I spotted this set at Barney's when I was plotting my order for their gift-with-purchase a while back. In honor of their new store in Chelsea, Barney's teamed up with the Kevyn Aucoin line to pay tribute to the legendary makeup artist and his old stomping grounds in the Chelsea neighborhood. While no artist's name was listed in the description of the collection, I knew the design had to be the work of an outside illustrator.
(images from barneys.com)
A quick search yielded the name Justin Teodoro, a New York City-based fashion illustrator. Born and raised in Canada, Teodoro graduated from the Parsons School of Design and worked for several fashion labels before becoming an independent artist. Naturally I took a peek at some of his other work.
(images from instagram.com)
What I find most interesting about Teodoro's work is the range of media he (literally) draws from. Artist self-portraits, TV, movies, street photos of off-duty models - all are fair game for him, and there's no one era he's partial to either. In his Instagram feed you can see images of Audrey Hepurn and Catherine Deneuve (1960s) to Cyndi Lauper and clips from Pretty in Pink ('80s) to Cindy Crawford and Seinfeld character Elaine Benes ('90s) to photos from Sex in the City ('00s). He explains, "My tastes are pretty eclectic and range from such high to low things that it’s all a pretty vast collage of ideas. I try not to shy away from that because that is essentially who I am. I’m always interested in what I see around me and I want to capture it all through my work." Fashion photography is particularly influential. See, for example, Teodoro's take on this 1978 photo by Peter Schlesinger:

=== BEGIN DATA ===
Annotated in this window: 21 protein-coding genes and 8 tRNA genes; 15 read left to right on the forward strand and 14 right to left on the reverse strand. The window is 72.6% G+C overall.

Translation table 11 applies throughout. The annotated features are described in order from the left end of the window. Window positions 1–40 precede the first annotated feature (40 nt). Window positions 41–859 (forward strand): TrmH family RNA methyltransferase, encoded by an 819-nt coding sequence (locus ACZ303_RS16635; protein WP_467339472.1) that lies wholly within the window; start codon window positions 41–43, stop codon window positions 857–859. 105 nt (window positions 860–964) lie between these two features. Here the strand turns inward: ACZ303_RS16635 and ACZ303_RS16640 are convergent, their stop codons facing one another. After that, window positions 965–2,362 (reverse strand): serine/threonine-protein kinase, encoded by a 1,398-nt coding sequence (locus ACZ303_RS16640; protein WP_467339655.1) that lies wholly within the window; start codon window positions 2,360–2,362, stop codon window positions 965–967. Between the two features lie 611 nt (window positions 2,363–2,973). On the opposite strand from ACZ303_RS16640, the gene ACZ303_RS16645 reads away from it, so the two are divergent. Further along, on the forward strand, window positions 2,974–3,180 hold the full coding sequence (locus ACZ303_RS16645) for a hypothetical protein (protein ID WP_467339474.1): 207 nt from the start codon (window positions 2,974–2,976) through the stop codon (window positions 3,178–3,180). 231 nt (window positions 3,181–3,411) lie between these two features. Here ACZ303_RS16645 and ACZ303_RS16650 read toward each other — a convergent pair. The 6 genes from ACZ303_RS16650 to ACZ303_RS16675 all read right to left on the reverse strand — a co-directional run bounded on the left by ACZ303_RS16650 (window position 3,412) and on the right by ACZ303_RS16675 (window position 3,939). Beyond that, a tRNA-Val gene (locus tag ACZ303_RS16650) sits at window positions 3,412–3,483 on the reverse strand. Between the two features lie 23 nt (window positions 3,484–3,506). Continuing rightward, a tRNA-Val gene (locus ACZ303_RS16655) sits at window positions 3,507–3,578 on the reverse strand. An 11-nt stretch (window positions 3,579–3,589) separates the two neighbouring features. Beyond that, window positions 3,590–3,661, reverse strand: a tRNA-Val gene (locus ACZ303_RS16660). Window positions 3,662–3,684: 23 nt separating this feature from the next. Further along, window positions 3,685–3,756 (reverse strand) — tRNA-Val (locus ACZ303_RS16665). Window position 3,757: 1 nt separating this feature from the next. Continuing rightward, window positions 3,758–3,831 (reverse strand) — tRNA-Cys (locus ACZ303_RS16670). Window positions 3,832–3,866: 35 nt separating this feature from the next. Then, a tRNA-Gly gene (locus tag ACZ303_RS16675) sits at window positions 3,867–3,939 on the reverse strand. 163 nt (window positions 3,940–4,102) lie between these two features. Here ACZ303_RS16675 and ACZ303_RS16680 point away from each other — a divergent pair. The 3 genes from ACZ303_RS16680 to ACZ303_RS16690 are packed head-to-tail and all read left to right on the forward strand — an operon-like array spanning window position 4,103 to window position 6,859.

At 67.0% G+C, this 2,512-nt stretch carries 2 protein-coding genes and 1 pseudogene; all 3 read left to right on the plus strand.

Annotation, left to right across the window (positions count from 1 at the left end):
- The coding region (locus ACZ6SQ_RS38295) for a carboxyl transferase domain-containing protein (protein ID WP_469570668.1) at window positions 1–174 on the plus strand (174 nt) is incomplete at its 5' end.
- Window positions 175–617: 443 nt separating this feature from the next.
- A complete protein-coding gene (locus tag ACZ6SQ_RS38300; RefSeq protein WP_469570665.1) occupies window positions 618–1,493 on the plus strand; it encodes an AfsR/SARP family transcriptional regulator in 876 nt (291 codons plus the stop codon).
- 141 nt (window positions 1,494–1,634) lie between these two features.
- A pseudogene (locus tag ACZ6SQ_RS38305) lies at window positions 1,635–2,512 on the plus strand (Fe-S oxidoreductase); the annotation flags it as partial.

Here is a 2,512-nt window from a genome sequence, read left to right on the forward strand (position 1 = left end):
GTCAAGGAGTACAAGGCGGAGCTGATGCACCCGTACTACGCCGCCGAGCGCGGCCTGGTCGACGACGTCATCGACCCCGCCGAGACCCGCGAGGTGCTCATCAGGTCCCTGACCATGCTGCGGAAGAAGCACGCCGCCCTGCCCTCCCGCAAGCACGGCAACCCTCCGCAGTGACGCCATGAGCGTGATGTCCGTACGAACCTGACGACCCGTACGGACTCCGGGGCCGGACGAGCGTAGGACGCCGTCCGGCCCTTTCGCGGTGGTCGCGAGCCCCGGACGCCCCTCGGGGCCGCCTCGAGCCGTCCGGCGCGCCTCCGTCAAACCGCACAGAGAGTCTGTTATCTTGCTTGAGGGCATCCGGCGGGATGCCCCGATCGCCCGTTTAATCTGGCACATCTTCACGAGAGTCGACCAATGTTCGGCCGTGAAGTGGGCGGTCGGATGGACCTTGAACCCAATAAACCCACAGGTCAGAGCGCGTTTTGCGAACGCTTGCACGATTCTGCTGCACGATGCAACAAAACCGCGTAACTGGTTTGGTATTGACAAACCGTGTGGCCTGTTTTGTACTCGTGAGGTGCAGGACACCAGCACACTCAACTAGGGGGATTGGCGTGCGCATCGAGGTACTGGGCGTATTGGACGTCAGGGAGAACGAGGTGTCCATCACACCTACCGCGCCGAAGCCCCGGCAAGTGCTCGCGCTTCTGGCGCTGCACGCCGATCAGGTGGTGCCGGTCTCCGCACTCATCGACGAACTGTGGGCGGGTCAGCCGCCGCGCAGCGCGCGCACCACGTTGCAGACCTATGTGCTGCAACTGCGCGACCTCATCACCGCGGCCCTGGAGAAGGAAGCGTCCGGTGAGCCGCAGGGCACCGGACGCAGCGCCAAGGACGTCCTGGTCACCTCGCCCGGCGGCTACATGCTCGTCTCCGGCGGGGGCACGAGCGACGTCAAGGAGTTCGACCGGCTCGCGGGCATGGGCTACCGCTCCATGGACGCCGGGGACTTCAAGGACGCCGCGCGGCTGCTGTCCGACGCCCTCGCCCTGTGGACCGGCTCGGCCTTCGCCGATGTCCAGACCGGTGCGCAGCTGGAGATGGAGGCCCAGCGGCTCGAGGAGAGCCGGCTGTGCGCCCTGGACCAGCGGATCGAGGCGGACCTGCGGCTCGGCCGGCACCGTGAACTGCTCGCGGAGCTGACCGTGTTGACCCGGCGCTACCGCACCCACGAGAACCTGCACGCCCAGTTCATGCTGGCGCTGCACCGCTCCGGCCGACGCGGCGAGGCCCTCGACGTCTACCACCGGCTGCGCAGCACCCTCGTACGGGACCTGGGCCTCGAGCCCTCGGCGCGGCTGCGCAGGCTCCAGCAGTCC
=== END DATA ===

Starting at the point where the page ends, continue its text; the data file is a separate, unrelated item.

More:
Or this 1992 Vogue cover, shot by Steven Meisel:
Model Trish Goff:
(image from instagram.com)
I think fashion photography is a key source of inspiration for Teodoro because of how he views his style of illustration: "It really is just wanting to see what I like in front of me on paper. When I was little I drew cartoon characters so they were on the page in front of me. When I see a cool stylish girl on the street today I want to draw her because I want to create that same image in my own style. I guess it’s my own form of documentation...To me the mood and the attitude was always important. Illustration became the stronger part of my design process I guess. It was fun for me to create that world where, yes it was about the clothes, but it was more about the vision and the personality of that character." He perceives his illustrations to serve the same purpose as fashion photos, i.e. to capture all aspects of a certain moment in time in addition to the clothes. But it's not simply a blind reproduction of these photos; rather, Teodoro is putting his own illustrative spin on found images.
Getting back to the Barney's collection, I was able to pick out a few photos I believe Teodoro based his illustrations on to depict Kevyn Aucoin. You can see all of them pretty well on the back of tote bag. This one appears on the top middle and lower right.
(image from blogher.com)
This one was the basis for the illustration in the lower left corner of the bag.
(image from beautylish.com)
And this photo was borrowed for the illustration on the top right.
(image from pinterest.com)
I don't feel compelled to purchase this set for the Museum (and I can't anyway, as it's sold out), but I thought it was a fitting collaboration. And I enjoy seeing Teodoro's unique take on an enormous variety of fashion influencers and icons and thought he did a good job paying homage to Aucoin. As a side note, how did I not realize there was an entire exhibition on him in 2014?! So embarrassing. I'm also kinda mad no one asked me to contribute my expertise on beauty-themed exhibitions.
What do you think both of this set and of Teodoro's work?